Mediation

James M. Allen is an active Rule 31 Mediator.  Mediation is an informal process in which a neutral person conducts discussions amound the disputing parties designed to enable them to reach a mutually acceptable agreement amount themselves on all or part of the issues in dispute.  The "mediator" is a neutral person, trained and skilled at facilitating communications, negotiations and dispute resolution.  Mediation is cheaper, faster and less stressful than litigation.  And mediation puts you in control of the outcome of your case.

If you feel your case needs mediation, contact us now for a consultation.

Why Choose Mediation?

Mediation offers the best chance that your dispute can be resolved without extensive discovery, the trial preparation and trial itself. Most cases that use mediation are settled where trained attorney-mediators are involved. Moreover, studies show that 90% of persons utilizing mediation are satisfied with the results, while only 15% of parties trying a case to conclusion are satisfied with the results.  Mediation cost are a mere fraction of the cost of taking a case all the way through a trial and, in some cases, appeal. These cost savings can be measured in terms of money, time, and emotional investment in the case.

How Does Mediation Work?

Most cases are scheduled for and conclude within one day.  Occasionally, at the agreement of the parties, the mediation can be continued for multiple days.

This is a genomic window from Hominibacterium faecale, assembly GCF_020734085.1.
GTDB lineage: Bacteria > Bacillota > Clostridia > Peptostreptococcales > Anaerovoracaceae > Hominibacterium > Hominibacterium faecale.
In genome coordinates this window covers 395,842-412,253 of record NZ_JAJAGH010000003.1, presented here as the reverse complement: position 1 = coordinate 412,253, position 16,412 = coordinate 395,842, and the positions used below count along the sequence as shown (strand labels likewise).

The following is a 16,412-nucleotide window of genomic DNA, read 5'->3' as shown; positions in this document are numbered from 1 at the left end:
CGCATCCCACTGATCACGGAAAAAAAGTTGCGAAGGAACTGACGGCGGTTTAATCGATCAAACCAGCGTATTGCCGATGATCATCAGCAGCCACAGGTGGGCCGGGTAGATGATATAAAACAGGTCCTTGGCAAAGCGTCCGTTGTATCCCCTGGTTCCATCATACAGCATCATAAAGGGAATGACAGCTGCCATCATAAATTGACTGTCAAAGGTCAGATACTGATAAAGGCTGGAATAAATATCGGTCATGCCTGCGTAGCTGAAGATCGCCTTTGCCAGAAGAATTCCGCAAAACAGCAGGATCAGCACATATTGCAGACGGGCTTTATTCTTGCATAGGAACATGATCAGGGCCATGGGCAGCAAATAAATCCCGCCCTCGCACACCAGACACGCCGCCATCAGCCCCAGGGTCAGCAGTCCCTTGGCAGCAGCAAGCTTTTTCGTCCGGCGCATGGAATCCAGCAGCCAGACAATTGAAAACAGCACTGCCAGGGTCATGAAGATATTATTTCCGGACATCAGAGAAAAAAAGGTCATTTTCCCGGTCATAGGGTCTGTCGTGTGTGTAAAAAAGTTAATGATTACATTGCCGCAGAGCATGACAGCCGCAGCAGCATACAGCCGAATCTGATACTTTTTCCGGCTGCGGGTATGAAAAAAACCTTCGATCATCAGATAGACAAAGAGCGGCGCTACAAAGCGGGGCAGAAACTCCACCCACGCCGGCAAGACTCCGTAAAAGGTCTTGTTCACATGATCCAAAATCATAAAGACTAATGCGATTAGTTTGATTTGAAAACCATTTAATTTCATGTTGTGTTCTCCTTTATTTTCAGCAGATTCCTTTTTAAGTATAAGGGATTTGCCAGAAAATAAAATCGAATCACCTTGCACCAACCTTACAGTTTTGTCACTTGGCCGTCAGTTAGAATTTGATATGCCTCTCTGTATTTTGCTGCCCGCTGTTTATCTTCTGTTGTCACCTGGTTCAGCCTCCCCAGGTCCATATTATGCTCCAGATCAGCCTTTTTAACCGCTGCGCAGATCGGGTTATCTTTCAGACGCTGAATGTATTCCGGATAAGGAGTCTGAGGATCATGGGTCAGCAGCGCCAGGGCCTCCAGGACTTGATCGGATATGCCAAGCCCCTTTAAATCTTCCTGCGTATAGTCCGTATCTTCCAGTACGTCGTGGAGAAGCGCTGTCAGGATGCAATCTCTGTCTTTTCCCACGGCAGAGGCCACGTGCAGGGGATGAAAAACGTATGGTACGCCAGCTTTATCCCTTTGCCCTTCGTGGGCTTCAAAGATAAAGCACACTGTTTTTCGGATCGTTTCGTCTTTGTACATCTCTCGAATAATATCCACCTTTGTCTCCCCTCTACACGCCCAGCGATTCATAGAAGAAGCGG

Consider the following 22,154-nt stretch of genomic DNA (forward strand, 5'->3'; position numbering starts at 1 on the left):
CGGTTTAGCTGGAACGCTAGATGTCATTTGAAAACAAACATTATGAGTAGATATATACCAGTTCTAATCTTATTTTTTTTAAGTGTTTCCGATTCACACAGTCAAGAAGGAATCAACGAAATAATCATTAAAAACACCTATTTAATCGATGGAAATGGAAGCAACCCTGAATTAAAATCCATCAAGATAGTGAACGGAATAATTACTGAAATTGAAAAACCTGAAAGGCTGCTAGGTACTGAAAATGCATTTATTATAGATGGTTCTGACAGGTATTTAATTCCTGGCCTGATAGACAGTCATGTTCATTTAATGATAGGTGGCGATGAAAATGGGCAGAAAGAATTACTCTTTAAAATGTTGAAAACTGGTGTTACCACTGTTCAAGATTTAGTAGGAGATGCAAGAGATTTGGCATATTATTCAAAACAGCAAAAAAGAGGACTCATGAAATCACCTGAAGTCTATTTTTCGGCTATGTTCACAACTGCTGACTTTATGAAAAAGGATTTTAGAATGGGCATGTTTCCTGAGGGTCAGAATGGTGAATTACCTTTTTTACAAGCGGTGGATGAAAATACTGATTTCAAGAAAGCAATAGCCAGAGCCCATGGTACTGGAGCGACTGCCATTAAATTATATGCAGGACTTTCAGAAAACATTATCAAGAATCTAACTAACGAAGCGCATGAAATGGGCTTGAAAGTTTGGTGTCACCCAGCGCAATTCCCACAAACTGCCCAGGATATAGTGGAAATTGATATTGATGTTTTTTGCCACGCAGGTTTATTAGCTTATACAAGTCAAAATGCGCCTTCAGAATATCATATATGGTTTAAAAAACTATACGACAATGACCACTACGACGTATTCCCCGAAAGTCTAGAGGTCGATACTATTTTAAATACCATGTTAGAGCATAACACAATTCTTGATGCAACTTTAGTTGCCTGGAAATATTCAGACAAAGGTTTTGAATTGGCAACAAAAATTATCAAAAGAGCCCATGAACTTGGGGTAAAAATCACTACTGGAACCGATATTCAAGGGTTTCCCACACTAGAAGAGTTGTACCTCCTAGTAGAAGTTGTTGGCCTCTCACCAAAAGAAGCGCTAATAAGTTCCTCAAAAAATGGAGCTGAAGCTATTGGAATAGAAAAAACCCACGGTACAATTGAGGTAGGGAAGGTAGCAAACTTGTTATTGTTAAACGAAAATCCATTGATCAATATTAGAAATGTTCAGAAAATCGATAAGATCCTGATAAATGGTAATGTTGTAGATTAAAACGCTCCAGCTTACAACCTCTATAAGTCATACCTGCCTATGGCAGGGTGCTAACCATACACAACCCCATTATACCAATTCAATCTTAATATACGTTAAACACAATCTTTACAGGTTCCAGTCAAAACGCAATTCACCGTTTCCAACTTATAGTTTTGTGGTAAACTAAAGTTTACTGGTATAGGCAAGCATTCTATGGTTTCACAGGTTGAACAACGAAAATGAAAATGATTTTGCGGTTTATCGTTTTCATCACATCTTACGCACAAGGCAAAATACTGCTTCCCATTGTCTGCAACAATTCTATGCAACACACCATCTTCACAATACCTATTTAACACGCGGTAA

Typically, a mediation session consists of three segments: The first is a joint session attended by a mediator, the parties and attorneys or other representatives of the parties. The joint session begins with an introduction by the mediator to explain the mediation process. Often, this is followed by statements by attorneys for each party, or the parties themselves, in which claims or defenses of the parties are outlined and explained.

 

The second part of the mediation process consists of a series of private sessions in which the mediator meets separately with each party. In these sessions, the interests and positions of the parties are explored in great detail and settlement proposals are generated and relayed by the mediator to the other party.  

 

The third part of the process is closure:  If an agreement is reached, it is reduced to writing and the case is settled.

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